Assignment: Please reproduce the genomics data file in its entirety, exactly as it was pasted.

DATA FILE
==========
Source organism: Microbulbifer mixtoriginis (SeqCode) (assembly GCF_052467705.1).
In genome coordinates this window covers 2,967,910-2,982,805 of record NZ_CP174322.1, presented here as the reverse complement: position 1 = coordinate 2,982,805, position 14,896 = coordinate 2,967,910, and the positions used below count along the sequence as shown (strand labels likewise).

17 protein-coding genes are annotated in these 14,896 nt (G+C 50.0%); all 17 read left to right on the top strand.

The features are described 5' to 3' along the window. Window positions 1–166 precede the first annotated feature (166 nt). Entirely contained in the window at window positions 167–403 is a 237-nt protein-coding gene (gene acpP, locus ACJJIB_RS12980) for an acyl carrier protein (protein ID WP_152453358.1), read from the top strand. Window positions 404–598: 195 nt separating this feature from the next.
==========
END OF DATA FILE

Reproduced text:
Source organism: Microbulbifer mixtoriginis (SeqCode) (assembly GCF_052467705.1).
In genome coordinates this window covers 2,967,910-2,982,805 of record NZ_CP174322.1, presented here as the reverse complement: position 1 = coordinate 2,982,805, position 14,896 = coordinate 2,967,910, and the positions used below count along the sequence as shown (strand labels likewise).

17 protein-coding genes are annotated in these 14,896 nt (G+C 50.0%); all 17 read left to right on the top strand.

The features are described 5' to 3' along the window. Window positions 1–166 precede the first annotated feature (166 nt). Entirely contained in the window at window positions 167–403 is a 237-nt protein-coding gene (gene acpP, locus ACJJIB_RS12980) for an acyl carrier protein (protein ID WP_152453358.1), read from the top strand. Window positions 404–598: 195 nt separating this feature from the next.